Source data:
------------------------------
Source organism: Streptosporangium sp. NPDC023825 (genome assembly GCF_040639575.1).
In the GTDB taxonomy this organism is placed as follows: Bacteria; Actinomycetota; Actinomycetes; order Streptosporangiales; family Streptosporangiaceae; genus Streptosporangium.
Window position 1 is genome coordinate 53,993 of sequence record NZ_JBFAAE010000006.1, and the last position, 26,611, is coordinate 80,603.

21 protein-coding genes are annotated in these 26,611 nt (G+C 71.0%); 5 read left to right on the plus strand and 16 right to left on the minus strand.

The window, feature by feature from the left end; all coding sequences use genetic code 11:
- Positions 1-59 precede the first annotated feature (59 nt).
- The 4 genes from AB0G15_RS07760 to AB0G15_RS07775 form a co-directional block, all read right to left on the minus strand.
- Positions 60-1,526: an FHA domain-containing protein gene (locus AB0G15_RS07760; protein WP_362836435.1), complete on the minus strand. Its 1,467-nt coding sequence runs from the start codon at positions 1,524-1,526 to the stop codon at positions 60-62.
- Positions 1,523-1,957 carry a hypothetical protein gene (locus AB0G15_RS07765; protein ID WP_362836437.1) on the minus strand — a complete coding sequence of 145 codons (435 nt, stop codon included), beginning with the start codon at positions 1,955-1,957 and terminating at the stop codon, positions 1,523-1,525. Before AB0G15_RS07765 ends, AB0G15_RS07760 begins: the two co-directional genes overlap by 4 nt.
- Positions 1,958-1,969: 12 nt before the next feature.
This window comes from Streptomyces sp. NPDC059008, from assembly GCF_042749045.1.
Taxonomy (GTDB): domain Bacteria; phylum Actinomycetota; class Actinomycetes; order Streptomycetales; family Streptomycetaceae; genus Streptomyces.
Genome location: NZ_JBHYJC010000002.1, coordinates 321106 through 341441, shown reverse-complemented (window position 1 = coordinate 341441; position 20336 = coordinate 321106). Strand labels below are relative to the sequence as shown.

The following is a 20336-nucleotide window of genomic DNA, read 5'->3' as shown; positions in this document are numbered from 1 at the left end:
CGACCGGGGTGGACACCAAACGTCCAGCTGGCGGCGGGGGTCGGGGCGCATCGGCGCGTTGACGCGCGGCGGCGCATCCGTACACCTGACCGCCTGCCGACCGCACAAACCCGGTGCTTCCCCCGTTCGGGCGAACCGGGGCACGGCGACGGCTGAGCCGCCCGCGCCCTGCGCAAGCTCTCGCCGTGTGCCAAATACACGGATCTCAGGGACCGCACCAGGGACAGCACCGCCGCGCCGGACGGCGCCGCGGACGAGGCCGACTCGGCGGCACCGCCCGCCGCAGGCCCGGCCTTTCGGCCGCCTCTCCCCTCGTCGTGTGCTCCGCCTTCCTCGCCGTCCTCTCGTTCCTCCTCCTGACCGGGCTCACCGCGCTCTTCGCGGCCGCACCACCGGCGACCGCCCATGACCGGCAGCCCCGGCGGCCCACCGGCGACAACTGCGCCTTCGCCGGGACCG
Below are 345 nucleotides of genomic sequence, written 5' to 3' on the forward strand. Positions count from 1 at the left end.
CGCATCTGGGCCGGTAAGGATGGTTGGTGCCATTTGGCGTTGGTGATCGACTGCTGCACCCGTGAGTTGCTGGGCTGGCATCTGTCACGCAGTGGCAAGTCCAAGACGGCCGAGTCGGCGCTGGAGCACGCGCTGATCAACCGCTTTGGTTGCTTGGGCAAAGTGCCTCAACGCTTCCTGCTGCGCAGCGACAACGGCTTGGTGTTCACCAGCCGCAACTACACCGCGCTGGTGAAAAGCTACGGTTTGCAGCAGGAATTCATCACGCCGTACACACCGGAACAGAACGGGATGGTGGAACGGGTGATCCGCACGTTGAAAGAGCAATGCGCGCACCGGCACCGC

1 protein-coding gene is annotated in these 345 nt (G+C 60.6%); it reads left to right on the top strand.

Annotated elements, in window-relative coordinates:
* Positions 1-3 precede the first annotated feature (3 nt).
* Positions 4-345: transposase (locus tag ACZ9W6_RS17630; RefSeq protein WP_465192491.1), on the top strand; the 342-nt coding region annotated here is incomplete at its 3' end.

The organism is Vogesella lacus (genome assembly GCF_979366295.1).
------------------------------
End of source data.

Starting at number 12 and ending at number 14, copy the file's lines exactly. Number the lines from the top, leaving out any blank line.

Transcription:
Taxonomy (GTDB): domain Bacteria; phylum Actinomycetota; class Actinomycetes; order Streptomycetales; family Streptomycetaceae; genus Streptomyces.
Genome location: NZ_JBHYJC010000002.1, coordinates 321106 through 341441, shown reverse-complemented (window position 1 = coordinate 341441; position 20336 = coordinate 321106). Strand labels below are relative to the sequence as shown.

The following is a 20336-nucleotide window of genomic DNA, read 5'->3' as shown; positions in this document are numbered from 1 at the left end: